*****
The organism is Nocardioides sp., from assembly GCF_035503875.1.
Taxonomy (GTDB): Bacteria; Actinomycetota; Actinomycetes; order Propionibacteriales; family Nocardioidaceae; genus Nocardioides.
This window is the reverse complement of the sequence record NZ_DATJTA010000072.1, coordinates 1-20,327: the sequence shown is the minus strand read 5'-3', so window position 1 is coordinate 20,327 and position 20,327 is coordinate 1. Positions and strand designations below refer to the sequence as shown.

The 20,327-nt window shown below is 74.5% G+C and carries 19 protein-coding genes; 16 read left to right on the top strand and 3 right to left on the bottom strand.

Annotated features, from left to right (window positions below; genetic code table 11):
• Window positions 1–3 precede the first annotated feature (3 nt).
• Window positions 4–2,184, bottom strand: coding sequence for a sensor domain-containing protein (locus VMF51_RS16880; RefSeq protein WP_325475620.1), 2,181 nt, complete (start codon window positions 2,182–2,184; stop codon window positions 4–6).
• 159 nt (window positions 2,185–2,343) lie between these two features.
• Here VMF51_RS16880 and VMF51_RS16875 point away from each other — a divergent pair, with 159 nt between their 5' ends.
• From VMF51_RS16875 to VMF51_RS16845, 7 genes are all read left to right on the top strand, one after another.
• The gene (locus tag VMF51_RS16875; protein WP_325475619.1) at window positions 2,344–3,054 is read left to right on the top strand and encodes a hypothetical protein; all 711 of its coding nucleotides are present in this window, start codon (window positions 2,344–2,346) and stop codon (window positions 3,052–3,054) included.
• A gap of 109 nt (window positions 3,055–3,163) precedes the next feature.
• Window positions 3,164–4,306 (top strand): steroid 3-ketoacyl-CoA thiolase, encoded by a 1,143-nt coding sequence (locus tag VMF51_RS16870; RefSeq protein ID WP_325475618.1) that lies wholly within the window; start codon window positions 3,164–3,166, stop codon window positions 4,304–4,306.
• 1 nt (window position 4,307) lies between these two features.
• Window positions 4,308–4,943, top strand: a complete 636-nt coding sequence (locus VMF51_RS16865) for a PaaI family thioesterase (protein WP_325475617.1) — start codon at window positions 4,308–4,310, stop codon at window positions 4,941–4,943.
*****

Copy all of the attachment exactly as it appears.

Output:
The organism is Nocardioides sp., from assembly GCF_035503875.1.
Taxonomy (GTDB): Bacteria; Actinomycetota; Actinomycetes; order Propionibacteriales; family Nocardioidaceae; genus Nocardioides.
This window is the reverse complement of the sequence record NZ_DATJTA010000072.1, coordinates 1-20,327: the sequence shown is the minus strand read 5'-3', so window position 1 is coordinate 20,327 and position 20,327 is coordinate 1. Positions and strand designations below refer to the sequence as shown.

The 20,327-nt window shown below is 74.5% G+C and carries 19 protein-coding genes; 16 read left to right on the top strand and 3 right to left on the bottom strand.

Annotated features, from left to right (window positions below; genetic code table 11):
• Window positions 1–3 precede the first annotated feature (3 nt).
• Window positions 4–2,184, bottom strand: coding sequence for a sensor domain-containing protein (locus VMF51_RS16880; RefSeq protein WP_325475620.1), 2,181 nt, complete (start codon window positions 2,182–2,184; stop codon window positions 4–6).
• 159 nt (window positions 2,185–2,343) lie between these two features.
• Here VMF51_RS16880 and VMF51_RS16875 point away from each other — a divergent pair, with 159 nt between their 5' ends.
• From VMF51_RS16875 to VMF51_RS16845, 7 genes are all read left to right on the top strand, one after another.
• The gene (locus tag VMF51_RS16875; protein WP_325475619.1) at window positions 2,344–3,054 is read left to right on the top strand and encodes a hypothetical protein; all 711 of its coding nucleotides are present in this window, start codon (window positions 2,344–2,346) and stop codon (window positions 3,052–3,054) included.
• A gap of 109 nt (window positions 3,055–3,163) precedes the next feature.
• Window positions 3,164–4,306 (top strand): steroid 3-ketoacyl-CoA thiolase, encoded by a 1,143-nt coding sequence (locus tag VMF51_RS16870; RefSeq protein ID WP_325475618.1) that lies wholly within the window; start codon window positions 3,164–3,166, stop codon window positions 4,304–4,306.
• 1 nt (window position 4,307) lies between these two features.
• Window positions 4,308–4,943, top strand: a complete 636-nt coding sequence (locus VMF51_RS16865) for a PaaI family thioesterase (protein WP_325475617.1) — start codon at window positions 4,308–4,310, stop codon at window positions 4,941–4,943.